NEWARK, NJ — NJ Transit is trying to figure out if high-tech innovations such as antimicrobial lighting and a phone app that tracks passenger counts in real time can help prevent the coronavirus from spreading.
On Tuesday, the agency announced that it has selected four companies to test out some state-of-the-art technology aimed at fighting COVID-19. Solutions that have “proven to be successful” may be chosen for a year-long pilot program.
The companies and technology include:
- Vyv: “Uses proprietary LED antimicrobial light to reduce bacteria/microbes from surfaces. This technology will be tested on an Access Link paratransit minibus, a local transit bus, and within common areas throughout NJ Transit corporate buildings (i.e. elevators, restrooms).”
- Knorr Merak: “Uses a three-stage air filtration and purification system to mitigate COVID-19. The air filtration technology will be piloted on a light rail car and a passenger rail car.”
- Piper: “Provides video analytics and collects real time passenger counts from trains and platforms for integration with mobile apps. NJ Transit is investigating the implementation of this technology on the River Line. This can also be used to report on time performance.”
- Strongarm: “Develops wearable technology that emits physical distancing alerts and can be used to collect data for contact tracing. The proof of concept for this technology will be a select set of floors in NJ Transit Headquarters at 1 Penn Plaza in Newark.”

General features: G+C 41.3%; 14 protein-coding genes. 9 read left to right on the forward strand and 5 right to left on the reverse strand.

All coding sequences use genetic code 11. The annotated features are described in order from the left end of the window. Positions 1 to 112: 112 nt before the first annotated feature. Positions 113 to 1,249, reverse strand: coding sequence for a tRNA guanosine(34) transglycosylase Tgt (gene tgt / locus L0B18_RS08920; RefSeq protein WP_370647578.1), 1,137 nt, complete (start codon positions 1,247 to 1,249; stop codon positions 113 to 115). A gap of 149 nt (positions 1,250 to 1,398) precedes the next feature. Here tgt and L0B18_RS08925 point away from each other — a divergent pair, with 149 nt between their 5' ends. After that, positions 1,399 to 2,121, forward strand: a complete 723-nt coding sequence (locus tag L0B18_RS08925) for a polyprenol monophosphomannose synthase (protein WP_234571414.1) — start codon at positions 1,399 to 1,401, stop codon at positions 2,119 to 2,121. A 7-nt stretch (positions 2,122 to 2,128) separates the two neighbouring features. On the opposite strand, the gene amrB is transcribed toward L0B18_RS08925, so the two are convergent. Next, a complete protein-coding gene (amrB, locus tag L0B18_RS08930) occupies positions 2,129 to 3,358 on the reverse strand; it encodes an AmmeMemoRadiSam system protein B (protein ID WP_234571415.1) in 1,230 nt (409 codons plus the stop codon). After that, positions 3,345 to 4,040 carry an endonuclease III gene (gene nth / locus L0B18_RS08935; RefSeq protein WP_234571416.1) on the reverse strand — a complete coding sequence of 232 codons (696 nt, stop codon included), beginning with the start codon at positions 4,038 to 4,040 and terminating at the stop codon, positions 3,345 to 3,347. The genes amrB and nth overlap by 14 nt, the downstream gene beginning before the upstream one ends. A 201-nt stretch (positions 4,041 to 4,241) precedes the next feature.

The four companies were selected from a pool of eight finalists after a global search as part of the COVID-19 Response Challenge issued earlier this year by Transit Tech Lab, a program of the Transit Innovation Partnership, a public-private sector initiative created to improve public transit.
In addition to NJ Transit, other participating agencies included the Port Authority of New York and New Jersey, the Metropolitan Transportation Authority, the New York City Department of Transportation and the NYC Dept. of Education.
“This group of companies, and the technologies they developed, reveal the tremendous promise of the Transit Innovation Partnership – especially today, as transit agencies around the world work to combat the COVID-19 pandemic,” said NJ Transit President and CEO Kevin Corbett, who recovered from his own bout with the virus in April.
“These technologies have the potential to join all the innovative efforts already underway at NJ Transit to fight COVID-19,” Corbett added.
According to NJ Transit, since the onset of the pandemic, the agency has been “aggressively” investigating new technology to see if it can protect customers and employees from the virus.
- Commissioned a study with Rutgers University’s Center for Advanced Infrastructure and Transportation (CAIT) on the use of Ultraviolet-C (UVC) for disinfecting the bus fleet
- Expanding contactless fare payment options with the introduction of new Ticket Vending Machines
- Installing onboard bus ticket validators
- Distributing handheld mobile devices to train crews, which scan and validate paper and mobile tickets without any personal contact
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